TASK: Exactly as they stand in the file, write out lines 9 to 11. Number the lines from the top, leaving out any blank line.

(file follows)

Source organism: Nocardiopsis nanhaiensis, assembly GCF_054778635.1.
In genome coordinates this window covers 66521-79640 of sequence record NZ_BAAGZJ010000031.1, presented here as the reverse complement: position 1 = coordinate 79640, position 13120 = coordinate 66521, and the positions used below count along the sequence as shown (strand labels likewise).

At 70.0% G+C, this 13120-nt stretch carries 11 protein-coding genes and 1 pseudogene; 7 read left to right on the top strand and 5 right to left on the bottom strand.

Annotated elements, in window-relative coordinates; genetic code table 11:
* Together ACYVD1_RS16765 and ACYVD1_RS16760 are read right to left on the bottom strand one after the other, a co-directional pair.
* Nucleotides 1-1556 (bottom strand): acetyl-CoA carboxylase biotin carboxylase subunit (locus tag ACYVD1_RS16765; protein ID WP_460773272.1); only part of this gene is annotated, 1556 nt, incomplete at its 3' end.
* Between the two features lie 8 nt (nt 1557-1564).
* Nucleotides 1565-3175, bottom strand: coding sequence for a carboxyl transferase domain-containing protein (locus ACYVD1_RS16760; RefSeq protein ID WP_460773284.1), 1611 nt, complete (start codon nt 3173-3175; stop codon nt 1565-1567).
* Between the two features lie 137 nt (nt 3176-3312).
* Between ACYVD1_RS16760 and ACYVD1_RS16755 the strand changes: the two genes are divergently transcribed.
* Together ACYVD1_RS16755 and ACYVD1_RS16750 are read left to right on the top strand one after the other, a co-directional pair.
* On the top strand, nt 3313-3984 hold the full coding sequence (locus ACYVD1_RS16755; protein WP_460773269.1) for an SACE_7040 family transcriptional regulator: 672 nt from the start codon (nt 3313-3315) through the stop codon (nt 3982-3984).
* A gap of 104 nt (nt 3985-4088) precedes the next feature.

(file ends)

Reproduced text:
* Between the two features lie 137 nt (nt 3176-3312).
* Between ACYVD1_RS16760 and ACYVD1_RS16755 the strand changes: the two genes are divergently transcribed.
* Together ACYVD1_RS16755 and ACYVD1_RS16750 are read left to right on the top strand one after the other, a co-directional pair.